Is this a dagger I see before me?

30th March 2018

“Is this a dagger I see before me?

Macbeth, thought to be written in around 1606, is one of the most well-known and darkest of Shakespeare’s tragedies. Consisting of 5 acts, 21 scenes and 17121 words, it is actually one of his shortest plays as well, and is almost half the length of Hamlet. In terms of frequency of performance it is one of the most popular of Shakespeare’s plays, so a vast number of brilliant actors have taken on the role of Macbeth, but the first to ever perform the role is thought to be Richard Burbage. Women were not permitted to act at this time so all roles were played by men. It is rumoured that shortly before an early performance the boy playing Lady Macbeth died and the Bard himself stepped in to take on the role!

The title character of Macbeth was based on a real 11th century Scottish King, but the resemblance ends here. Shakespeare depicts Macbeth’s rule as short and bloody, yet the real Macbeth ruled Scotland peacefully for 17 years (1040-1057) and is even described as ‘the generous king’. It is likely that Shakespeare chose to turn Macbeth into a monster who was eventually punished for his tyranny in order to appeal to King James I. Shakespeare was undoubtedly influenced by the foiling of the infamous gunpowder plot in November 1605. Macbeth’s tragic end served as a warning to anyone considering an attack on the King’s life. A play about a usurper who killed the rightful king then ruled successfully probably wouldn’t have gone down too well given this context…

Several other aspects of Macbeth can also be interpreted as aiming to flatter King James.  For instance, Shakespeare deliberately talked up the character of Banquo as King James claimed decadency from him. He is presented as wise and noble and a loyal subject of the rightful King, characteristics that arouse jealousy in Macbeth. Furthermore, when he and Macbeth come across the three witches they predict that Banquo will sire Kings even though he himself will not become one.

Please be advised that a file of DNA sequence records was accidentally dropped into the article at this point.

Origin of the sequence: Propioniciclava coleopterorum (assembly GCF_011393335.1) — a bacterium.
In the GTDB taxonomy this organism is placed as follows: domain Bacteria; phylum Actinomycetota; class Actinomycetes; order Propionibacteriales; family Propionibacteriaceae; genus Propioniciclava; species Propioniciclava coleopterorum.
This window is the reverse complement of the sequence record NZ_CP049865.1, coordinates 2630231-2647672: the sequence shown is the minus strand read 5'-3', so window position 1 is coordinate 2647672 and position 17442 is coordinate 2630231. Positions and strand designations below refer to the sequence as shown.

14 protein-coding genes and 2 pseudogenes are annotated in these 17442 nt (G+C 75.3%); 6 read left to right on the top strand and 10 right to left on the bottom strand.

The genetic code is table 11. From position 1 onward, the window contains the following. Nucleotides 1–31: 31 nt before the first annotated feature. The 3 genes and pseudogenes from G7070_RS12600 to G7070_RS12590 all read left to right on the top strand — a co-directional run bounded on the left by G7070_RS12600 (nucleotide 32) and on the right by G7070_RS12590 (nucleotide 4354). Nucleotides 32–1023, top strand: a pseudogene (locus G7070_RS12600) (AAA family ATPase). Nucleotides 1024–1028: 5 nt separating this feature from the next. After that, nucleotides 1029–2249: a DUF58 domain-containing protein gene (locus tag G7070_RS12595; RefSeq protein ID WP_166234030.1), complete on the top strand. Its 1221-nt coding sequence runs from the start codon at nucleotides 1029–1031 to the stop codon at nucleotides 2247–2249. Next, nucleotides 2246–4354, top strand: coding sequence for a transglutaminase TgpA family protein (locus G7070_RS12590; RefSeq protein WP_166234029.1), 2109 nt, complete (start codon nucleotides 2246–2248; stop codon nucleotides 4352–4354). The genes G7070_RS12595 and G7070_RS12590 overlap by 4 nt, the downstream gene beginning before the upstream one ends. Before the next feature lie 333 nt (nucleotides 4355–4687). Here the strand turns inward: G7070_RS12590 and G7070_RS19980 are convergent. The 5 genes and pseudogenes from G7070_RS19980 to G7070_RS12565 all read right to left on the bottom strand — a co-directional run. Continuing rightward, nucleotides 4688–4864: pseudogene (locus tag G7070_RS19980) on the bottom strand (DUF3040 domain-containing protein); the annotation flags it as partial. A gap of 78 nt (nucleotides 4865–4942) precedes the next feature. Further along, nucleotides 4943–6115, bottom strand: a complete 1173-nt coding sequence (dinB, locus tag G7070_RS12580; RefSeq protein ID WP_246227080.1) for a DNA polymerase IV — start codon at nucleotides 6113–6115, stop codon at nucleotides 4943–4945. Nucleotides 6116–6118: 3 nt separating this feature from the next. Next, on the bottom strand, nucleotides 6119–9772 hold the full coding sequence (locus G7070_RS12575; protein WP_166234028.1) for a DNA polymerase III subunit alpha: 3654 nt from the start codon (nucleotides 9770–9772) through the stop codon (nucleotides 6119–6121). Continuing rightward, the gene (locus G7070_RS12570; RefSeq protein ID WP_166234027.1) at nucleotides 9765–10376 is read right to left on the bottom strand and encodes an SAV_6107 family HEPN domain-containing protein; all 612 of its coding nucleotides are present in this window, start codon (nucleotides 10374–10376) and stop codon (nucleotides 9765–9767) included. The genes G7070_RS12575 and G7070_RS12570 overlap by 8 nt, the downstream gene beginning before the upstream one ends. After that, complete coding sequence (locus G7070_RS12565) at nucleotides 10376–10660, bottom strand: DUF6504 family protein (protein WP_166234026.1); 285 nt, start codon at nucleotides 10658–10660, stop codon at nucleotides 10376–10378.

Additionally, the three witches themselves were almost certainly included to please King James, who had somewhat of an obsession with them. He had instigated mass witch hunts in Scotland, apparently paranoid that witches has instigated an assassination attempt, and even penned his own book about witchcraft entitled ‘Daemonologie’.

Throughout the play the three witches are referred to as ‘the weird sisters’, and if you’re a bit of a Harry Potter buff, you’ll recognise this as the name of the band who played at the Yule ball in The Goblet of Fire! However, Shakespeare did not intend to describe the three witches as strange or bizarre. The term ‘weird’ actually refers to their ability to predict the future, as it is developed from the anglo-saxon word ‘wyrd’, meaning fate or destiny.

Many people are aware that you should NEVER utter the name Macbeth in a theatre before the night of a performance or risk getting bad luck; it is hence referred to simply as ‘the Scottish play’ by many actors. However the origins of this superstition are unclear. One theory is that Shakespeare himself cursed the play after discovering that King James did not enjoy it. Conversely, another theory suggests that Shakespeare used lines of spells from a real coven of witches and they cursed the play. A final theory speculates that the superstition began due to an accidental death during an early performance. Supposedly, performing a ritual can help to ward off this bad luck, one should walk three times in a circle anti clockwise, spit, then shout a curse word!

Hopefully this has provided an informative and entertaining insight into the context of Macbeth and taught you something new. We look forward to seeing you at this evening’s performance and hope you enjoy the show! To round off, here’s a piece of useless trivia; Macbeth is the only one of Shakespeare’s plays to include the word Rhinoceros!